“Writing novels is pretty solitary, and blogging is very social…” “I think it’s in its last couple of weeks. I do know from doing it that it’s not something I can do when I’m actually working. Somehow the ecology of writing novels wouldn’t be able to exist if I’m in daily contact. The watched pot never boils.” Wired.
Pattern Recognition was a brilliant distillation of the zeitgeist. I actually didn’t find the weblog that compelling.. So if it’s a shooting match between that and his next novel, you know where I stand.
“There has been a lot of talk in Washington about refashioning Iraq into a prosperous, tolerant democracy that can serve as a model for the Middle East. Unfortunately, there hasn’t been much plain speaking about how much that is going to cost. That’s because the honest answer isn’t something American taxpayers want to hear. The hard numbers just don’t support the White House’s rosy claim that once this year’s American aid package of $2.5 billion is paid out, Iraq’s oil sales will pay all the bills.” NY Times editorial
George W. Bush, properly understood, represents the third and most powerful wave in the right’s long-running assault on the governing order created by twentieth-century liberalism. The first wave was Ronald Reagan, whose election in 1980 allowed movement conservatives finally to attain governing power … Reagan unfurled many bold ideological banners for right-wing reform and established the political viability of enacting regressive tax cuts, but he accomplished very little reordering of government, much less shrinking of it. The second wave was Newt Gingrich, whose capture of the House majority in 1994 gave Republicans control of Congress for the first time in two generations. Despite some landmark victories like welfare reform, Gingrich flamed out quickly, a zealous revolutionary ineffective as legislative leader.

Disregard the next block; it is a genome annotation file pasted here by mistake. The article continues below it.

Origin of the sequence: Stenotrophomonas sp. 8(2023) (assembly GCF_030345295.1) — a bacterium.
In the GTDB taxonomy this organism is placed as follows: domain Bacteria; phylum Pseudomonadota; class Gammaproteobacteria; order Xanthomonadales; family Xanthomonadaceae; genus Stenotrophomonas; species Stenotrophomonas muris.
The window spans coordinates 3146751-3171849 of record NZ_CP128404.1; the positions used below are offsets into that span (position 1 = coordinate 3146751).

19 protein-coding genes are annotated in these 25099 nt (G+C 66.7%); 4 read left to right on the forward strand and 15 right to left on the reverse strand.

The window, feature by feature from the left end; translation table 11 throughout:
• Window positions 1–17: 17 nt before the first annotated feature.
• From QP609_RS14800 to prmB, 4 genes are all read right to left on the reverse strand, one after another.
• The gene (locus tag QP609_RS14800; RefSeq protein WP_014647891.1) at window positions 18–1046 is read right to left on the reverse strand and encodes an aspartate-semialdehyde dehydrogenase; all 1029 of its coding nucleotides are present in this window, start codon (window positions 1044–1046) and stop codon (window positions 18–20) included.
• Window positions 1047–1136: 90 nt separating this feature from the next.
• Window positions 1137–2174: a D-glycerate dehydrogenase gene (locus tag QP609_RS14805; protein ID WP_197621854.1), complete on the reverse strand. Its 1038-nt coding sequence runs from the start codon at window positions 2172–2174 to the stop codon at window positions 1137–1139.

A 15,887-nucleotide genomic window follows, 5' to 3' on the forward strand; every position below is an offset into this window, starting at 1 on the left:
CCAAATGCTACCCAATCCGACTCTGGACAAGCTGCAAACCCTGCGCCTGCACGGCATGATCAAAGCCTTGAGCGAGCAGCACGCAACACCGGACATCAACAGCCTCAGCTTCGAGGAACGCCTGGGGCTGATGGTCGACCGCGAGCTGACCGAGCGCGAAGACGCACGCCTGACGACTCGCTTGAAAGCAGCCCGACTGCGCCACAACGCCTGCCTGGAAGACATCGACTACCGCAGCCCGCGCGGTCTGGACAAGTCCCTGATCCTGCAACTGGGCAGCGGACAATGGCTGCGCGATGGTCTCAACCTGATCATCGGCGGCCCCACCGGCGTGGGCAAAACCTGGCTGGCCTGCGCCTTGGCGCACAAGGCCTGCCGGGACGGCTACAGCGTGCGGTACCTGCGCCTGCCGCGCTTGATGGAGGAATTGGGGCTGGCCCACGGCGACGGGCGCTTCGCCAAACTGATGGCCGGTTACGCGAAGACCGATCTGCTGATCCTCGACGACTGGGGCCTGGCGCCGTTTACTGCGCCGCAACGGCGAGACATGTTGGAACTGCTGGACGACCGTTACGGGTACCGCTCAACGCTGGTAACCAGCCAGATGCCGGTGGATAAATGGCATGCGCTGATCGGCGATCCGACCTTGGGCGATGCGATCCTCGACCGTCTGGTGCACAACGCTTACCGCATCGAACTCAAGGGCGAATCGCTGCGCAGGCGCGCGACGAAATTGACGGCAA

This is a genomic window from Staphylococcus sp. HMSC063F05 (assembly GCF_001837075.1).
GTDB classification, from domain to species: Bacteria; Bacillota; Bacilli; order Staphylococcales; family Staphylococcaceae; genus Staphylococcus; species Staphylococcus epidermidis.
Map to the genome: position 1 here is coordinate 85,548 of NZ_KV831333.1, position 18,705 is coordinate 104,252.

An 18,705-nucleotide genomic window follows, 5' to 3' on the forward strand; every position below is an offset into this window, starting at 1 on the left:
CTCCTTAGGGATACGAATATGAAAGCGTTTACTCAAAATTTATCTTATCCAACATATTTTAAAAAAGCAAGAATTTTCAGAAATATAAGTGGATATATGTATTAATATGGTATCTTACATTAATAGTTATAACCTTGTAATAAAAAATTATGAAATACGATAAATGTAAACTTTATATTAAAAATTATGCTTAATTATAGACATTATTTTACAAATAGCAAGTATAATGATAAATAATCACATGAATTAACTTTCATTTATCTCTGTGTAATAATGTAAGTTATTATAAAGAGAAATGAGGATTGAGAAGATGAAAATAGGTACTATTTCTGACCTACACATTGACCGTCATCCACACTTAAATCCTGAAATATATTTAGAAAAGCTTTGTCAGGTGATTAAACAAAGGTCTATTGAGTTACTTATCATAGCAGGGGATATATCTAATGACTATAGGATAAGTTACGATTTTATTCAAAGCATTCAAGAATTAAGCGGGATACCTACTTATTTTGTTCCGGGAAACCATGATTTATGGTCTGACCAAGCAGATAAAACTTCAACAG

George Bush II may be as shallow as he appears, but his presidency represents a far more formidable challenge than either Reagan or Gingrich. His potential does not emanate from an amiable personality (Al Gore, remember, outpolled him in 2000) or even the sky-high ratings generated by 9/11 and war. Bush’s governing strength is anchored in the long, hard-driving movement of the right that now owns all three branches of the federal government. Its unified ranks allow him to govern aggressively, despite slender GOP majorities in the House and Senate and the public’s general indifference to the right’s domestic program.
The movement’s grand ambition–one can no longer say grandiose–is to roll back the twentieth century, quite literally. That is, defenestrate the federal government and reduce its scale and powers to a level well below what it was before the New Deal’s centralization… — William Greider, The Nation
Greider goes on to analyze the appeal and the danger of this wacky, simplistic but insidious grand agenda, the failure of the left-liberal camp to take it seriously or mount a reasonable response, and what might be done in answer.
Related: A War on Enlightenment:
“After more than a century of expansion of the concept that everybody deserves human rights, we now seem to be — temporarily, at least — slipping backwards.” — Adam Hochschild, AlterNet